A Less “Taxing” New Year: Ten Things You Can Do by December 31st to Cut Your 2016 Tax Bill

Updated on December 31, 2016

Excerpted from J.K. Lasser’s Your Income Tax 2017, here are some simple steps you can take right now to decrease your 2016 tax bill.

(Hurry: These must be done before the ball drops in Times Square.)

The holiday season is in full swing, and you’re probably in a last-minute-gift-buying, party-planning frenzy right now. The last thing on your mind? Taxes. For most people, sparing a thought for the upcoming tax season is the ultimate “bah humbug.” But this mindset could cost you big when April 15th rolls around, warns tax and business attorney Barbara Weltman.

“There are some very simple steps you can take right now, before the end of the year, that can make a big dent in your tax burden,” says Weltman, who is the spokesperson for J.K. Lasser’s Your Income Tax 2017 (Wiley, October 2016, Paperback and e-book, ISBN: 978-1-119-24820-0, $24.95). “It’s crazy that people miss so many opportunities to save money just because they’re disorganized or have procrastination issues.”

The book Weltman represents is written to help the average taxpayer successfully navigate the filing process. With full coverage of all changes and adjustments to the tax laws—including new deductions and credits—it provides clear, plain-English explanations that help readers decipher the tax code and reduce what taxpayers owe.

          So step away from the gift wrap, pour yourself a cup of hot apple cider, and start checking off this end-of-the-year tax-relief list:

  1. Make charitable contributions if you’re an itemizer. Charging gifts by credit card or mailing a check before the end of the year nails down a charitable contribution deduction for 2016.
  2. Pay outstanding medical bills. If you itemize, you can deduct amounts charged this year or checks mailed before the end of the year. For those age 65 and older, 2016 is the last year for a 7.5 percent adjusted gross income threshold (it’s set to go to 10 percent of AGI next year).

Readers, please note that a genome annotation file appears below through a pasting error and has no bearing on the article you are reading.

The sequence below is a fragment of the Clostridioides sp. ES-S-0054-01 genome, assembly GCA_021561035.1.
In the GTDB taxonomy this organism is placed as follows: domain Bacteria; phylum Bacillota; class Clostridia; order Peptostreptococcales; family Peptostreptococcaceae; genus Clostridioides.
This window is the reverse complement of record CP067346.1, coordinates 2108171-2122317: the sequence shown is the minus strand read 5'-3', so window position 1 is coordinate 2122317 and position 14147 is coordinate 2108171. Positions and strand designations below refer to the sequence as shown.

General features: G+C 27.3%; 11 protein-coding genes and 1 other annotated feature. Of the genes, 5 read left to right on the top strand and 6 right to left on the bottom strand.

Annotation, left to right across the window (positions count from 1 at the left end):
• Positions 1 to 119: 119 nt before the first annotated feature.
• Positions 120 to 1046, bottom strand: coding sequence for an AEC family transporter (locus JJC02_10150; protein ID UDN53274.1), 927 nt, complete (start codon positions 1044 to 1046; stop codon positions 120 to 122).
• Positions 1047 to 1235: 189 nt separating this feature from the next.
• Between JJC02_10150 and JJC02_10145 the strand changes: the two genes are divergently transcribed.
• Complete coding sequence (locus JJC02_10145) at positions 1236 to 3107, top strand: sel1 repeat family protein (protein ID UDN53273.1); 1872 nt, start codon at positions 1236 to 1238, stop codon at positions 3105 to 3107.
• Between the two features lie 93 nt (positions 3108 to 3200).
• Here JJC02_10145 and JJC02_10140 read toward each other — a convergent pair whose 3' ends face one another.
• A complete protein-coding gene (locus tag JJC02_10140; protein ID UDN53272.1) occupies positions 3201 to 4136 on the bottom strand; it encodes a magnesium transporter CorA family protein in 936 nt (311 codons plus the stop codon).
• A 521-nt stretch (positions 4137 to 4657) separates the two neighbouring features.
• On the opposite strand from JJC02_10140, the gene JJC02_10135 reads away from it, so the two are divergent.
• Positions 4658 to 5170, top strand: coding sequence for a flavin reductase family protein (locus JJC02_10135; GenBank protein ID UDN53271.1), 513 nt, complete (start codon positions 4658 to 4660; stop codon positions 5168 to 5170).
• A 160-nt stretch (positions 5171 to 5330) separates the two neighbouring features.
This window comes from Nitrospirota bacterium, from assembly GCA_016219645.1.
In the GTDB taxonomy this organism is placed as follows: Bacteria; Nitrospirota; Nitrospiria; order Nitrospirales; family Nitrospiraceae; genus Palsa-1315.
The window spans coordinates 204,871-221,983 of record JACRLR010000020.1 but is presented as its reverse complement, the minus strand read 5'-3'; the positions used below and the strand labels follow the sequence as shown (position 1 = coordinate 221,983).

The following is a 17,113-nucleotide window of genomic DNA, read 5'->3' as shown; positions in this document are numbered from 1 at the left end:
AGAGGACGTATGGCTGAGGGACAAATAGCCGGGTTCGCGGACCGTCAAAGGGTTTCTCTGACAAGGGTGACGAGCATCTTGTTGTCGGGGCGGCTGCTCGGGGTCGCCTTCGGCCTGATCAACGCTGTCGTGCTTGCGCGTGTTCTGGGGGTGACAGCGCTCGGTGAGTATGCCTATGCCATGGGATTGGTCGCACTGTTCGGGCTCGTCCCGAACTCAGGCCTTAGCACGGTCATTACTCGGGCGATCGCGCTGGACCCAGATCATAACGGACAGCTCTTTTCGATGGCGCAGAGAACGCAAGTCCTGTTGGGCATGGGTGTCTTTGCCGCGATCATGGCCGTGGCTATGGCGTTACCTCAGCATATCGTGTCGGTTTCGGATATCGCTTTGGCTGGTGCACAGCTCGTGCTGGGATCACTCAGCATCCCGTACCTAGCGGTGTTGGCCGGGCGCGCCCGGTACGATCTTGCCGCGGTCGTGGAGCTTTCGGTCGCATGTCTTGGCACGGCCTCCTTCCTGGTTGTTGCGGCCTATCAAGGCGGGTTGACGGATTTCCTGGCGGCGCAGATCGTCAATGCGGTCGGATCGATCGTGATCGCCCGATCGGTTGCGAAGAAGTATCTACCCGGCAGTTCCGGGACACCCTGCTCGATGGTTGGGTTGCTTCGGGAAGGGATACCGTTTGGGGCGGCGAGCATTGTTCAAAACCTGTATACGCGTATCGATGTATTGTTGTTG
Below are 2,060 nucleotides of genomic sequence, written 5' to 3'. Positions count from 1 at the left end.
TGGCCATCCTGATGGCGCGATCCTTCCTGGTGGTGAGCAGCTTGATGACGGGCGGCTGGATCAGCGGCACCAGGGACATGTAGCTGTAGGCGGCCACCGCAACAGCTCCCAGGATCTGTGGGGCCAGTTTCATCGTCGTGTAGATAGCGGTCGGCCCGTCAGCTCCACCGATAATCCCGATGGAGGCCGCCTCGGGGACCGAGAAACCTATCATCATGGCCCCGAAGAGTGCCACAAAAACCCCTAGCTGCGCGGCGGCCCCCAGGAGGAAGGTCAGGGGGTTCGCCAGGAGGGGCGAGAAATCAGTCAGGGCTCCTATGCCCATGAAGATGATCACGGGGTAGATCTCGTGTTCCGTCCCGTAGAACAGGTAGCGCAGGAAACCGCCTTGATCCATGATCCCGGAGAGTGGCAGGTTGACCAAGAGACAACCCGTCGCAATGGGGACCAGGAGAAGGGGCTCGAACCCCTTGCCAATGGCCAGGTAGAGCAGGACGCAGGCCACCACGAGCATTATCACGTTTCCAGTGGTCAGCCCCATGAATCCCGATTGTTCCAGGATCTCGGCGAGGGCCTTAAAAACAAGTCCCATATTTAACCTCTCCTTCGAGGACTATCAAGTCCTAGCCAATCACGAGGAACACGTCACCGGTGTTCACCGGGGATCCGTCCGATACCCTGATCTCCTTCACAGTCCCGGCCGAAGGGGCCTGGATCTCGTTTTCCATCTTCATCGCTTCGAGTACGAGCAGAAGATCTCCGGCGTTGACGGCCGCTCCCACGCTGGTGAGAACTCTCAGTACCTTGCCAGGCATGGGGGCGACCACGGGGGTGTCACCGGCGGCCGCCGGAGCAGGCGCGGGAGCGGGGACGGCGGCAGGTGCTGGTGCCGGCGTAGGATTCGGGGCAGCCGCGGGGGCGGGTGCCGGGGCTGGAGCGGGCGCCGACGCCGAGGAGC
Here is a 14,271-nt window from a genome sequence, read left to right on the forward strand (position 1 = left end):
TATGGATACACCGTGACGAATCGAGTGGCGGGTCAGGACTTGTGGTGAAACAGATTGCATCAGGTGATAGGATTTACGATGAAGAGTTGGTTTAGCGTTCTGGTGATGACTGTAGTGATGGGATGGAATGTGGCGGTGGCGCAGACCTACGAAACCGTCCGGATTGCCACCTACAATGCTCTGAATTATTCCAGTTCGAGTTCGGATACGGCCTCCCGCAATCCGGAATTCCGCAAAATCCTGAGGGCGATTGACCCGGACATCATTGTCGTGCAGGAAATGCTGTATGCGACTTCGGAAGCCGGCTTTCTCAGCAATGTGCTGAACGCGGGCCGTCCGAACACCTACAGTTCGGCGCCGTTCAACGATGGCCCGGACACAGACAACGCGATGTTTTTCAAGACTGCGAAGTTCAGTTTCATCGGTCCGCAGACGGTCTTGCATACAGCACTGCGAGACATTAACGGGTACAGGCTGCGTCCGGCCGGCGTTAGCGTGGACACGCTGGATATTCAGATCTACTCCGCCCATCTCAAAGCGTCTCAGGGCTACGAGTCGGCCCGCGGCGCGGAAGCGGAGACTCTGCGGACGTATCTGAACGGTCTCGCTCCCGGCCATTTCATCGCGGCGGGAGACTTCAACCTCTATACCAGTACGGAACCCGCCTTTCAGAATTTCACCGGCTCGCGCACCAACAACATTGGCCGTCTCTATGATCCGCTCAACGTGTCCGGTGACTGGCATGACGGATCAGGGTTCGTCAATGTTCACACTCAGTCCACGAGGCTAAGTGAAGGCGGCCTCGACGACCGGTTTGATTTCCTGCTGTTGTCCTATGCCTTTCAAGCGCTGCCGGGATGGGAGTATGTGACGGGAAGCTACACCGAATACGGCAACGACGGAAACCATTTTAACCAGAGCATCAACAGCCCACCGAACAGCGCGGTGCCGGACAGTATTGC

3. Take your required minimum distribution (RMD). Those who are required to take distributions from IRAs and qualified retirement plans but fail to do so face a 50 percent penalty. Those 70½ and older can transfer from an IRA up to $100,000 directly to a public charity; it satisfies the RMD and is tax-free.
  4. Use up your FSAs. If you have a medical FSA or dependent care FSA at work, use up your 2016 contributions. For a medical FSA, check whether you have a grace period or any carryover.
  5. Check eligibility for making a contribution to a health savings account. As long as you’re covered by a high-deductible health plan for all of December (and continue in such plan), you can make a full year tax-deductible contribution for 2016; no itemizing is required.
  6. Take losses on securities. The stock market is open on December 30. Losses can offset gains and then up to $3,000 of ordinary income; excess losses can be carried over. Watch the wash sale rule.
  7. Maximize your retirement savings. Check with your employer about contributing to your company plan (maximum 401(k) contribution is $18,000, or $24,000 if 50 or older).
  8. Prepay college tuition for a semester starting in the first three months of 2017. This will allow you to claim an education credit on your 2016 return.
  9. Discuss deferred compensation arrangements for year-end bonuses. Lower tax rates in the future can mean big savings.
  10. Increase tax payments to cover anticipated taxes. This can be done by asking an employer to take a lump sum from the final paycheck or make/increase the final estimated tax payment in January.

          “Do as many of these steps as you can right now,” urges Weltman. “When April 15th rolls around—and it will be here before you know it—you’ll be glad you took the initiative.”

Barbara Weltman, J.K. Lasser’s spokesperson, is an experienced media professional, ready to lend her expertise to print, online, and broadcast segments and is available for interviews and year-end tax questions. Barbara has been named among the List of 100 Small Business Influencers for five years in a row, among many other major honors. She also hosts the radio show “Business Leader Radio” on www.wsradio.com. Barbara can be reached at: [email protected].

J.K. Lasser Institute has been the premier publisher of consumer tax guides since 1939, when Jacob Kay Lasser first published Your Income Tax. Since then, the guide has been published continuously for over 70 years and read by over 39,000,000 people. J.K. Lasser’s Your Income Tax 2017 (Wiley, October 2016, Paperback and e-book, ISBN: 978-1-119-24820-0, $24.95) has the perfect blend of expert advice; up-to-date information; and clear, jargon-free explanations to help the average taxpayer successfully navigate the filing process.

The J.K. Lasser Institute also publishes several personal finance books, including Small Business Taxes, 1001 Deductions & Tax Breaks, Homeowner’s Tax Breaks, Year-Round Tax Planning, and more.

For more information visit www.jklasser.com.

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